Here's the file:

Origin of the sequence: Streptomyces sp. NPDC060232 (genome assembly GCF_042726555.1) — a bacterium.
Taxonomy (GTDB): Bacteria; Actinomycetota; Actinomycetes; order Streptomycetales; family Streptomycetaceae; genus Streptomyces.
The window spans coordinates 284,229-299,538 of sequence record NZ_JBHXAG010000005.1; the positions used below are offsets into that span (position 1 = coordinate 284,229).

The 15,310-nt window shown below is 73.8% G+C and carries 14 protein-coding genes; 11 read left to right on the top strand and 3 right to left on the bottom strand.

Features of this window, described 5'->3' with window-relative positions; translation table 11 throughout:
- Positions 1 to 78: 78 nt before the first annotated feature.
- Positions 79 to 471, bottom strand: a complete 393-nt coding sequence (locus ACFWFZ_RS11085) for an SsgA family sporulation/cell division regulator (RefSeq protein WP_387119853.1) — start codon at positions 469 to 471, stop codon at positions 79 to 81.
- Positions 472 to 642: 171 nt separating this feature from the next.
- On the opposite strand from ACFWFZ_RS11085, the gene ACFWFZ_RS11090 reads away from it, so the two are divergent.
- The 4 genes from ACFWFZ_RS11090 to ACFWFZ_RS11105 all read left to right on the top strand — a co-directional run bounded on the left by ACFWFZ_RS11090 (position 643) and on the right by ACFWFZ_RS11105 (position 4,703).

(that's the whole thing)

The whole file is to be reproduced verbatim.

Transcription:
Origin of the sequence: Streptomyces sp. NPDC060232 (genome assembly GCF_042726555.1) — a bacterium.
Taxonomy (GTDB): Bacteria; Actinomycetota; Actinomycetes; order Streptomycetales; family Streptomycetaceae; genus Streptomyces.
The window spans coordinates 284,229-299,538 of sequence record NZ_JBHXAG010000005.1; the positions used below are offsets into that span (position 1 = coordinate 284,229).

The 15,310-nt window shown below is 73.8% G+C and carries 14 protein-coding genes; 11 read left to right on the top strand and 3 right to left on the bottom strand.

Features of this window, described 5'->3' with window-relative positions; translation table 11 throughout:
- Positions 1 to 78: 78 nt before the first annotated feature.
- Positions 79 to 471, bottom strand: a complete 393-nt coding sequence (locus ACFWFZ_RS11085) for an SsgA family sporulation/cell division regulator (RefSeq protein WP_387119853.1) — start codon at positions 469 to 471, stop codon at positions 79 to 81.
- Positions 472 to 642: 171 nt separating this feature from the next.
- On the opposite strand from ACFWFZ_RS11085, the gene ACFWFZ_RS11090 reads away from it, so the two are divergent.
- The 4 genes from ACFWFZ_RS11090 to ACFWFZ_RS11105 all read left to right on the top strand — a co-directional run bounded on the left by ACFWFZ_RS11090 (position 643) and on the right by ACFWFZ_RS11105 (position 4,703).